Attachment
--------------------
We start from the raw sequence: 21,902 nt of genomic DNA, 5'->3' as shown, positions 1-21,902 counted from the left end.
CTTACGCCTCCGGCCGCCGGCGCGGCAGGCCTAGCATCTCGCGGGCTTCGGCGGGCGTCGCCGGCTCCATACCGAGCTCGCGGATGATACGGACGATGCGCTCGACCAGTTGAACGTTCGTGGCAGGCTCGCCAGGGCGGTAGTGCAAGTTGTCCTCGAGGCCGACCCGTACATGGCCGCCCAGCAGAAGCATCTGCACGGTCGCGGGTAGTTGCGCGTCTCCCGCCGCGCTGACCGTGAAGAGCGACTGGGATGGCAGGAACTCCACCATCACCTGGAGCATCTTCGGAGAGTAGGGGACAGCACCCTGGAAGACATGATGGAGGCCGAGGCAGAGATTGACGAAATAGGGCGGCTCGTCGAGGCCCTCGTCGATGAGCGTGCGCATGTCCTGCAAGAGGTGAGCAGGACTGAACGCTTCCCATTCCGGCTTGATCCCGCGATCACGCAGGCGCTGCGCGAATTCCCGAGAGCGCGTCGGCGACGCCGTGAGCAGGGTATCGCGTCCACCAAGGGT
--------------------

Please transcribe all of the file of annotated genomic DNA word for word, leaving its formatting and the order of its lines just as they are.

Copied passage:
We start from the raw sequence: 21,902 nt of genomic DNA, 5'->3' as shown, positions 1-21,902 counted from the left end.
CTTACGCCTCCGGCCGCCGGCGCGGCAGGCCTAGCATCTCGCGGGCTTCGGCGGGCGTCGCCGGCTCCATACCGAGCTCGCGGATGATACGGACGATGCGCTCGACCAGTTGAACGTTCGTGGCAGGCTCGCCAGGGCGGTAGTGCAAGTTGTCCTCGAGGCCGACCCGTACATGGCCGCCCAGCAGAAGCATCTGCACGGTCGCGGGTAGTTGCGCGTCTCCCGCCGCGCTGACCGTGAAGAGCGACTGGGATGGCAGGAACTCCACCATCACCTGGAGCATCTTCGGAGAGTAGGGGACAGCACCCTGGAAGACATGATGGAGGCCGAGGCAGAGATTGACGAAATAGGGCGGCTCGTCGAGGCCCTCGTCGATGAGCGTGCGCATGTCCTGCAAGAGGTGAGCAGGACTGAACGCTTCCCATTCCGGCTTGATCCCGCGATCACGCAGGCGCTGCGCGAATTCCCGAGAGCGCGTCGGCGACGCCGTGAGCAGGGTATCGCGTCCACCAAGGGT